Dr. Martin Marx

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Martin Marx

Birthdate: (26)
Birthplace: Mannheim, Baden-Württemberg, Deutschland
Death: October 7, 1916 (26)
Rancourt, Picardy, France (Killed in Action - WWI during the Battle of the Somme)
Place of Burial: Rancourt, Picardy, France
Immediate Family:

Son of Julius Marx and Ricka Marx
Brother of Olga Fanny Marx and Adolf Marx

Managed by: Adam Robert Brown
Last Updated:
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Immediate Family

About Dr. Martin Marx

The Reserve Infantry Regiment 76 came from Hamburg and was part of 17th Reserve Division.

The regimental history states that all its members came from Schleswig Holstein, Mecklenburg and aus den Hansestaedten [from the Hanseatic towns], which means in practical terms Hamburg (hence, possibly, the RIR 76 reference) and Lubeck.

I note that in the Marx family album there is a photograph of a little girl on a swing, and the photographer's mark is from Hamburg.

17th Reserve Division (German Empire) From Wikipedia, the free encyclopedia 17th Reserve Division (17. Reserve-Division) Active 1914-1919 Country Germany Branch Army Type Infantry Size Approx. 15,000 Engagements World War I: Battle of the Somme, Battle of Arras (1917), Passchendaele, Battle of Cambrai (1918)

The 17th Reserve Division (17. Reserve-Division) was a unit of the Imperial German Army in World War I. The division was formed on mobilization of the German Army in August 1914.[1] The division was disbanded in 1919 during the demobilization of the German Army after World War I. At the beginning of the war, it formed the IX Reserve Corps with the 18th Reserve Division. Contents [hide]

   1 Recruitment
   2 Combat chronicle
   3 Order of battle on mobilization
   4 Order of battle on March 28, 1918
   5 References
   6 Notes


The division was composed primarily of troops from the Free and Hanseatic Cities and from Schleswig-Holstein. The division included one regular infantry brigade, the 81st, raised in Schleswig-Holstein and Lübeck, and one reserve infantry brigade, the 33rd, raised primarily in Hamburg and Bremen. Besides these regions, other troops of the division came from parts of the Province of Hanover adjoining Bremen and Hamburg. Combat chronicle

The 17th Reserve Division fought on the Western Front. It fought across Belgium in August 1914 and then occupied the line on the Aisne until September 1915. It then went to Flanders and the Artois, where it remained engaged in positional warfare until June 1916. From mid-July to late October 1916, it fought in the Battle of the Somme with only one interlude away from the front. In 1918, Allied intelligence rated the division as first class.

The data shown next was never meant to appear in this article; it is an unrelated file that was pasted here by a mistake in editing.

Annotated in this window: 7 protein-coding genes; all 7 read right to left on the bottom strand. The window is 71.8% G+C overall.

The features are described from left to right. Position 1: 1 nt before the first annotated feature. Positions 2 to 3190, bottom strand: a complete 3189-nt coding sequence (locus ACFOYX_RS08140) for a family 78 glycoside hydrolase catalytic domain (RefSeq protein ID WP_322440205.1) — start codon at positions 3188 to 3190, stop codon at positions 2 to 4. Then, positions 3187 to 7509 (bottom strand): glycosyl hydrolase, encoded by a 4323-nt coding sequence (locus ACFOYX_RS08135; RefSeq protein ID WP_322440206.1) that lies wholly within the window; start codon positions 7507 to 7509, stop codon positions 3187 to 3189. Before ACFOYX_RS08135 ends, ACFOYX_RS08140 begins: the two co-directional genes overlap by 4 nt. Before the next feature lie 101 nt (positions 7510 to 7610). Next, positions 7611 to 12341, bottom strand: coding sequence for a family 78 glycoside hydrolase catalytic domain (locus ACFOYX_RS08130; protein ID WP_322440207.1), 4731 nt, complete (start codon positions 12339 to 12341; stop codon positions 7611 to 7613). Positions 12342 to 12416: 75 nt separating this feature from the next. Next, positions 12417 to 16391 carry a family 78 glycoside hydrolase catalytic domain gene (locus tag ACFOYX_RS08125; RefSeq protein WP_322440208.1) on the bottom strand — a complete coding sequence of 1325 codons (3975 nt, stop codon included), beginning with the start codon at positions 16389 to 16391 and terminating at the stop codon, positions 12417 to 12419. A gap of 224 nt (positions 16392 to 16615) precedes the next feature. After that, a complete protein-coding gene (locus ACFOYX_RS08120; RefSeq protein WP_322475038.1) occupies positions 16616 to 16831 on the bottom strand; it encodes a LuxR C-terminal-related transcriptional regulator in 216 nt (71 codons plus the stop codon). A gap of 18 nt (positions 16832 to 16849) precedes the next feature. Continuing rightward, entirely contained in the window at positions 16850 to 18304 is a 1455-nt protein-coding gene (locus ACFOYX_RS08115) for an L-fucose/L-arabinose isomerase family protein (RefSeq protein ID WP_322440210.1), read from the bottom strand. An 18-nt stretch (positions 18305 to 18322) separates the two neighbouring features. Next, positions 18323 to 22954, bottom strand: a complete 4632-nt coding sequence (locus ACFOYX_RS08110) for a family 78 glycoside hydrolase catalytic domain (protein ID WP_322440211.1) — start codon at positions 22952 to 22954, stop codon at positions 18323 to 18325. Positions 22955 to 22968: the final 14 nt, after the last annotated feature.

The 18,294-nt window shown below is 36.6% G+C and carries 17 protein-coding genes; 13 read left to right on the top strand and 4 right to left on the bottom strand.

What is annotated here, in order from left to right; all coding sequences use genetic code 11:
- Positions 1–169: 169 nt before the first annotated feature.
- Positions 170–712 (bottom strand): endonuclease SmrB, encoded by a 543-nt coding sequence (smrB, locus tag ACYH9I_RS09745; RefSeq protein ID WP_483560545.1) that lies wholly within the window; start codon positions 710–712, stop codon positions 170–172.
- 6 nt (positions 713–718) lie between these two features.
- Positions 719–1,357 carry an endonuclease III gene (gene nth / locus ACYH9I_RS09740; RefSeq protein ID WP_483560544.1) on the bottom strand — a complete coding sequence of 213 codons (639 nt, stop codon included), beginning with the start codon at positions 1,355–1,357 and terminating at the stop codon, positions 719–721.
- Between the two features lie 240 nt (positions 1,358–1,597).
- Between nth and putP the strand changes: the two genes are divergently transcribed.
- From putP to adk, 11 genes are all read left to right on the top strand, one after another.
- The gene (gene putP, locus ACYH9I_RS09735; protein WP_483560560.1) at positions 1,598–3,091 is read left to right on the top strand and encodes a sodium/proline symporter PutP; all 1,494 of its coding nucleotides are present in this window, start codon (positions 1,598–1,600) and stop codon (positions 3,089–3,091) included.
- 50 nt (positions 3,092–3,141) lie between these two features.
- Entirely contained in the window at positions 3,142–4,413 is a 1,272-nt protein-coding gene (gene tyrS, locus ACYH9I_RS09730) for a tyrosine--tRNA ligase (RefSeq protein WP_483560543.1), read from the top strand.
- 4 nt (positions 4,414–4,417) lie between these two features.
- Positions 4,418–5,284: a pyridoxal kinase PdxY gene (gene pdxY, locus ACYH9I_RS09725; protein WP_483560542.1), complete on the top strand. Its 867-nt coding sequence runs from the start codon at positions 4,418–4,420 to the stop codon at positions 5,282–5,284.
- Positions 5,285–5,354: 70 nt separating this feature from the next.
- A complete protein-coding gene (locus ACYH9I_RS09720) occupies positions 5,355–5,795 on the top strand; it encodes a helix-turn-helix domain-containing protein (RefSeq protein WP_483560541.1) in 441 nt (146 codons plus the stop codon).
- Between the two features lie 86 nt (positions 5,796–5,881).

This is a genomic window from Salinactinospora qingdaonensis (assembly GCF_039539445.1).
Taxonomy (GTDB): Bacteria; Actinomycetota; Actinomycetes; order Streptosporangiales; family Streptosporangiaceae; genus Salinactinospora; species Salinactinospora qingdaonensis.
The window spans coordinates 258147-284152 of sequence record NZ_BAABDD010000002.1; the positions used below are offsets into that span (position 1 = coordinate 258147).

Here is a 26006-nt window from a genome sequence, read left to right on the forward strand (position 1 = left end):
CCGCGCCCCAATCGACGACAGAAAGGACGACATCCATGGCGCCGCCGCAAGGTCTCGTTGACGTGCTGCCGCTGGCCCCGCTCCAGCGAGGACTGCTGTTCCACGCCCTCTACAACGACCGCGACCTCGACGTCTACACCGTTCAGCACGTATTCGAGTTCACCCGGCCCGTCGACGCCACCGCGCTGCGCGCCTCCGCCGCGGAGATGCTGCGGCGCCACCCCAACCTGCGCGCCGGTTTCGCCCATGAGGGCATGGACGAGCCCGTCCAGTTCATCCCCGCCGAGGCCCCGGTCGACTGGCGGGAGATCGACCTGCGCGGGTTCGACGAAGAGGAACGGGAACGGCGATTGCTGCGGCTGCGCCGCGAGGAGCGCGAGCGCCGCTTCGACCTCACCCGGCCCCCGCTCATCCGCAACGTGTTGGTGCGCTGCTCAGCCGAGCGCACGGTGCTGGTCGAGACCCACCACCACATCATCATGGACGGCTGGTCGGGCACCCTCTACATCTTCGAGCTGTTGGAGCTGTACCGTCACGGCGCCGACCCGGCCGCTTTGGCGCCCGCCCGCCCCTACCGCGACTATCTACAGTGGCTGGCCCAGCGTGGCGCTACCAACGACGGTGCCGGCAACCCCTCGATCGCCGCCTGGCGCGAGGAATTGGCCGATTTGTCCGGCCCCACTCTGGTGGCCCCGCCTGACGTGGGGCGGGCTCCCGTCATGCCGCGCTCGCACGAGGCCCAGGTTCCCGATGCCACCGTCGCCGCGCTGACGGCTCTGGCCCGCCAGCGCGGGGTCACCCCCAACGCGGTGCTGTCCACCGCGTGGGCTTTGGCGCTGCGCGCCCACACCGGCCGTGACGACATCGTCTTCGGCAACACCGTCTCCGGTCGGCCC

Order of battle on mobilization Memorial of the ‘Infanry Regiment Lübeck (3. hanseatisches) Nr. 162’

The order of battle of the 17th Reserve Division on mobilization was as follows:[3]

   81. Infanterie-Brigade
       Infanterie-Regiment Lübeck (3. Hanseatisches) Nr. 162[4]
       Schleswig-Holsteinisches Infanterie-Regiment Nr. 163

33. Reserve-Infanterie-Brigade

       Reserve-Infanterie-Regiment Nr. 75

Reserve-Infanterie-Regiment Nr. 76

   Reserve-Husaren-Regiment Nr. 6
   Reserve-Feldartillerie-Regiment Nr. 17
   4.Kompanie/Pionier-Bataillon Nr. 9

Order of battle on March 28, 1918

The 17th Reserve Division was triangularized in October 1916. Over the course of the war, other changes took place, including the formation of artillery and signals commands and a pioneer battalion. The order of battle on March 28, 1918 was as follows:[5]

   81. Reserve-Infanterie-Brigade
       Reserve-Infanterie-Regiment Nr. 76
       Infanterie-Regiment Lübeck (3. Hanseatisches) Nr. 162
       Schleswig-Holsteinisches Infanterie-Regiment Nr. 163
   1.Eskadron/Reserve-Husaren-Regiment Nr. 6
   Artillerie-Kommandeur 110
       Reserve-Feldartillerie-Regiment Nr. 17
   Stab Pionier-Bataillon Nr. 317
       4.Kompanie/Pionier-Bataillon Nr. 9
       Pionier-Kompanie Nr. 340
       Minenwerfer-Kompanie Nr. 217
   Divisions-Nachrichten-Kommandeur 417


   17. Reserve-Division (Chronik 1914/1918) - Der erste Weltkrieg
   Hermann Cron et al., Ruhmeshalle unserer alten Armee (Berlin, 1935)
   Hermann Cron, Geschichte des deutschen Heeres im Weltkriege 1914-1918 (Berlin, 1937)
   Günter Wegner, Stellenbesetzung der deutschen Heere 1815-1939. (Biblio Verlag, Osnabrück, 1993), Bd. 1
   Histories of Two Hundred and Fifty-One Divisions of the German Army which Participated in the War (1914-1918), compiled from records of Intelligence section of the General Staff, American Expeditionary Forces, at General Headquarters, Chaumont, France 1919 (1920)


   ^ a b 17. Reserve-Division (Chronik 1914-1918)
   ^ Histories of Two Hundred and Fifty-One Divisions of the German Army which Participated in the War (1914-1918), compiled from records of Intelligence section of the General Staff, American Expeditionary Forces, at General Headquarters, Chaumont, France 1919 (1920), pp. 279-282.
   ^ Hermann Cron et al., Ruhmeshalle unserer alten Armee (Berlin, 1935).
   ^ Otto Dziobek: Geschichte des Infanterie-Regiments Lübeck (3. hanseatisches) Nr. 162; erste Auflage 1922
   ^ Cron et al., Ruhmeshalle.
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Dr. Martin Marx's Timeline

October 10, 1889
Mannheim, Baden-Württemberg, Deutschland
October 7, 1916
Age 26
Rancourt, Picardy, France
Rancourt, Picardy, France